Last winter a buzz started about the new group that Trevor Jackson had started, called Playgroup. Trevor is the guy who runs Output Records, the label that put out all the early Fridge releases and all the Sonovac (how come THEY seemed to slip through the cracks?!) records.
UK magazines had ads for the debut Playgroup single Make It Happen. I remember reading in Sleazenation that Make It Happen touched upon the NYC No-wave sound with a dance feel. This sounded pretty great to me, but the single was nowhere to be found. A couple of months went by and ads appeared for a second single Bring It On, but still the records did not show up in the shops.
At this point I had gotten the debut 7" through a friend who picked it up for me in a London shopping trip. Another friend had found the 12" version of the single as well. Make It Happen had an ESG feel, with a sexy female vocal by Kyra (ex-Thee Headcoatees) . For once a single lived up to the expectations built for it!
Click to the present, and finally the Playgroup full length has shown up everywhere. I bought this the first time I saw it, before finding out that the LP version has an extra track (4th Sex Baby) with both Peaches and Gonzales singing (doh!). The track has not appeared anywhere else (I am writing this in May 2003).
Make It Happen remains a total killer track, and Bring It On is at least as good, if not better. Bring It On features Le Tigre's Kathleen Hanna on vocals, and samples both the intro of The Slits song UK Boatlaw and the Paul Haig (bassist/frontman of Josef K) song Mad Horse.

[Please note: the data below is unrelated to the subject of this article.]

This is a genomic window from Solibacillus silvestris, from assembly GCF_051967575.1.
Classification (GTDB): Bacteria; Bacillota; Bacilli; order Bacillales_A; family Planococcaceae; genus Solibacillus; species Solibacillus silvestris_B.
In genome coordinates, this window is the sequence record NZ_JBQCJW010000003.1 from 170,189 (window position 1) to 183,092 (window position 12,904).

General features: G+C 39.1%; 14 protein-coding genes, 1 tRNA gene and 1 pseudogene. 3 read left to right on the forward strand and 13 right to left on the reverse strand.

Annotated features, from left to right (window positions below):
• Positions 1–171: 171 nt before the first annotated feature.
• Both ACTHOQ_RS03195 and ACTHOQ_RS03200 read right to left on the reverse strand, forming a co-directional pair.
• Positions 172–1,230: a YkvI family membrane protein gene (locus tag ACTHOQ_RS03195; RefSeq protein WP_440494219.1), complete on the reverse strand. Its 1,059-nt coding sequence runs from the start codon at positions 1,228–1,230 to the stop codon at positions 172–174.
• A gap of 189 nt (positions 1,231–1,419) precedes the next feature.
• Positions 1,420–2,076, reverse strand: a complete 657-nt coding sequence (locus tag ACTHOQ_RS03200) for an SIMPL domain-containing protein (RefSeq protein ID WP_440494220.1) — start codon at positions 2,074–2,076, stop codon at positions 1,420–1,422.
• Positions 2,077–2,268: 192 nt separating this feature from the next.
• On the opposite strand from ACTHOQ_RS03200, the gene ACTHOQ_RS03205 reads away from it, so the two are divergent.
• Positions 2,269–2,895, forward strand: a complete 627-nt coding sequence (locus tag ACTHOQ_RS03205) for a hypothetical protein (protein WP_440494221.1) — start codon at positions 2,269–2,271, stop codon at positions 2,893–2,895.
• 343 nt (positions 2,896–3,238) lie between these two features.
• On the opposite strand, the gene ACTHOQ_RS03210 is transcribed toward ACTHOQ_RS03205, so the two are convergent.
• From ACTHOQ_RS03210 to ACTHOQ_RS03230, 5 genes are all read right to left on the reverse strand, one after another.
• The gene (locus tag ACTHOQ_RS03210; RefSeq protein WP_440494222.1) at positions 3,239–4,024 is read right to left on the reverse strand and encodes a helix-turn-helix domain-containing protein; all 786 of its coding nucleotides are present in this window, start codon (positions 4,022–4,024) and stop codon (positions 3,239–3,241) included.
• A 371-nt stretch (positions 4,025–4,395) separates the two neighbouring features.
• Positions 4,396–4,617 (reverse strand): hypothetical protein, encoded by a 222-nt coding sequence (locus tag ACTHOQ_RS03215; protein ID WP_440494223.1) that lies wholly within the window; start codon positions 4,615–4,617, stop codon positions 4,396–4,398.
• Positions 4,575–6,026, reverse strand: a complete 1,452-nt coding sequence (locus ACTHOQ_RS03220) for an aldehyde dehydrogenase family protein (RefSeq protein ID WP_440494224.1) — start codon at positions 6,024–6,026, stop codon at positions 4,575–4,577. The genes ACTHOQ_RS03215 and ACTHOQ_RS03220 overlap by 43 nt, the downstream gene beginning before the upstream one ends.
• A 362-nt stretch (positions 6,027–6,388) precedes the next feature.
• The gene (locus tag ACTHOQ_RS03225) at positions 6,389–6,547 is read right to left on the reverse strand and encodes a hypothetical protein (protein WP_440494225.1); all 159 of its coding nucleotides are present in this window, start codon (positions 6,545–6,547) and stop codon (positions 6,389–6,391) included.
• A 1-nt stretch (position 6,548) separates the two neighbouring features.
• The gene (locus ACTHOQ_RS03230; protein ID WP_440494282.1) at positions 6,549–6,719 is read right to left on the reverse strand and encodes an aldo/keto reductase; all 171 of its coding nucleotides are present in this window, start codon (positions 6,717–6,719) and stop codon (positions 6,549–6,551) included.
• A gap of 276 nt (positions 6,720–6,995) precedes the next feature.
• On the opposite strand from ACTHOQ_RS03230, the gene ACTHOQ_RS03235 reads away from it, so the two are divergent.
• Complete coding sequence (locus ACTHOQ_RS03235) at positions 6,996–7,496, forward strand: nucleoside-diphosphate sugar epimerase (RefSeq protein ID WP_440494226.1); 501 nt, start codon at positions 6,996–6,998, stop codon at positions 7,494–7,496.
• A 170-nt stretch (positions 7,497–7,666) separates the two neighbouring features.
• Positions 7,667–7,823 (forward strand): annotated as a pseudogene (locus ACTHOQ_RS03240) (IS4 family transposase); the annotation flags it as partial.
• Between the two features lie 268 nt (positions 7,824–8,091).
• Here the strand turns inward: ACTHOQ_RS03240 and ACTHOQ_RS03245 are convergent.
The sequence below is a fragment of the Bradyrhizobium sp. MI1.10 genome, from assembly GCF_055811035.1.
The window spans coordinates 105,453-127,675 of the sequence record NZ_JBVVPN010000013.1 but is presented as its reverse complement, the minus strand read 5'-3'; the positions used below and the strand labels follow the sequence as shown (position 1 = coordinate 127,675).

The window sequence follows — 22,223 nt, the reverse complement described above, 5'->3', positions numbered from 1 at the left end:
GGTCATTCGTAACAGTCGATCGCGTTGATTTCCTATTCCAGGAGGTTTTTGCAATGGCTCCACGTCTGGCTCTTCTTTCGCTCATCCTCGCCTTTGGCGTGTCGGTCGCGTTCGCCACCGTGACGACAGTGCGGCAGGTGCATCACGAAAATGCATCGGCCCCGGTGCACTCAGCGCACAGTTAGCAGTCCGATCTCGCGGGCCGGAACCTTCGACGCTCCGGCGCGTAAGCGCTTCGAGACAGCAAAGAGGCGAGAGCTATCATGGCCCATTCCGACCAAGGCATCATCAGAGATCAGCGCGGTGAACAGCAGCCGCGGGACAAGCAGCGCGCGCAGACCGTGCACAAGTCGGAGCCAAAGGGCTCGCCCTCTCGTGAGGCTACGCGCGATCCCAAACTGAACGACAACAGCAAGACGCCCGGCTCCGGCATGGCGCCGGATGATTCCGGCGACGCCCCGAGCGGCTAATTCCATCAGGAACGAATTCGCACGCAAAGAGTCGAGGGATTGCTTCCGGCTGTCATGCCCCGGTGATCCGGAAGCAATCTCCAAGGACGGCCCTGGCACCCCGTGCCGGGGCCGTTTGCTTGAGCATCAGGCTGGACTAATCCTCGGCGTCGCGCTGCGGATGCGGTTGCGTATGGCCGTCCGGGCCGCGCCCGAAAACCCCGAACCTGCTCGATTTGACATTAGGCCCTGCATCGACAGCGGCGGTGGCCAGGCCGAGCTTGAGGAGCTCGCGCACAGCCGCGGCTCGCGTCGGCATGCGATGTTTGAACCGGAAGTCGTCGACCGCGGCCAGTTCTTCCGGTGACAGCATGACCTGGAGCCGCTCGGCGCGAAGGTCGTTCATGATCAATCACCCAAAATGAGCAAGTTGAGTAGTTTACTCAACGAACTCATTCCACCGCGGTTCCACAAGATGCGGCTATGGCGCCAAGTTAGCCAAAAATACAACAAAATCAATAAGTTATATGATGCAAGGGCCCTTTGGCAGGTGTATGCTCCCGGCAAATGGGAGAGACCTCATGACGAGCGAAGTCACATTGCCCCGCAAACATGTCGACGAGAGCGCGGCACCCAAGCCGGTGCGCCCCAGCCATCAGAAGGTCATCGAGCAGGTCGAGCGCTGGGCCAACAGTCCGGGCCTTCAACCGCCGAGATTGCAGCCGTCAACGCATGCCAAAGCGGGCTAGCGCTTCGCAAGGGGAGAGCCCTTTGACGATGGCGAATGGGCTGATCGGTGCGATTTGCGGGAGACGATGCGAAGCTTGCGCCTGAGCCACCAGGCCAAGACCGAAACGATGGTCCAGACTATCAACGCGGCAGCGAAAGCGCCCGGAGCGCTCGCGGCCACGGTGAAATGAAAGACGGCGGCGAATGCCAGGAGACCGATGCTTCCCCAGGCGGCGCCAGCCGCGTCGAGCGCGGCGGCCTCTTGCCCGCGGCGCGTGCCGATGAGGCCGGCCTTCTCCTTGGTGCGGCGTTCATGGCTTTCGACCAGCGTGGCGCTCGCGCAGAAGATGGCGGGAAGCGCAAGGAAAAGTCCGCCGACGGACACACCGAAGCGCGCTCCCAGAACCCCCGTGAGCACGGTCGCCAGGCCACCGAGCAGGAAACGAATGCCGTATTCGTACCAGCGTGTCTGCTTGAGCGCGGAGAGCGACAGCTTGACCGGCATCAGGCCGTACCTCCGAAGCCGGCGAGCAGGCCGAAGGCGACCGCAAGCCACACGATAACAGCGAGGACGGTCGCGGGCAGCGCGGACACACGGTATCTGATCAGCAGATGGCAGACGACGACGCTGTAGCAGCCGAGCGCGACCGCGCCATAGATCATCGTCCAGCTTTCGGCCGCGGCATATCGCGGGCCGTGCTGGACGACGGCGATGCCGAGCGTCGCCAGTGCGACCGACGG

The record has many notable guests and contributors on it, all detailed on the band's website. Edwyn Collins (of Orange Juice) appears on several tracks including the cover of Paul Simon's 50 Ways To Leave Your Lover. None of this really matters to me though, as I am listening to the record for joy, not for the 'whos who' aspect.
The 2 songs that initially gave me that joy were Make It Happen and Bring It On. The rest of the record initially struck me as glossy discopop with a modern feel: Liquid Liquid, ESG, and Jah Wobble, with touches of stuff I don't like as much, like later period The Police.
The song that I keep coming back to (and loving more each time) is Front 2 Back, the collaboration with KC Flightt. The vocals in the song are ultra energetic, and tap dance on top of the great beats Trevor Jackson built the song on. Front 2 Back is that rare kind of song that just takes your breathe away.
I love this record and have got to admit that its staying power has been incredible. I enjoy the record very much.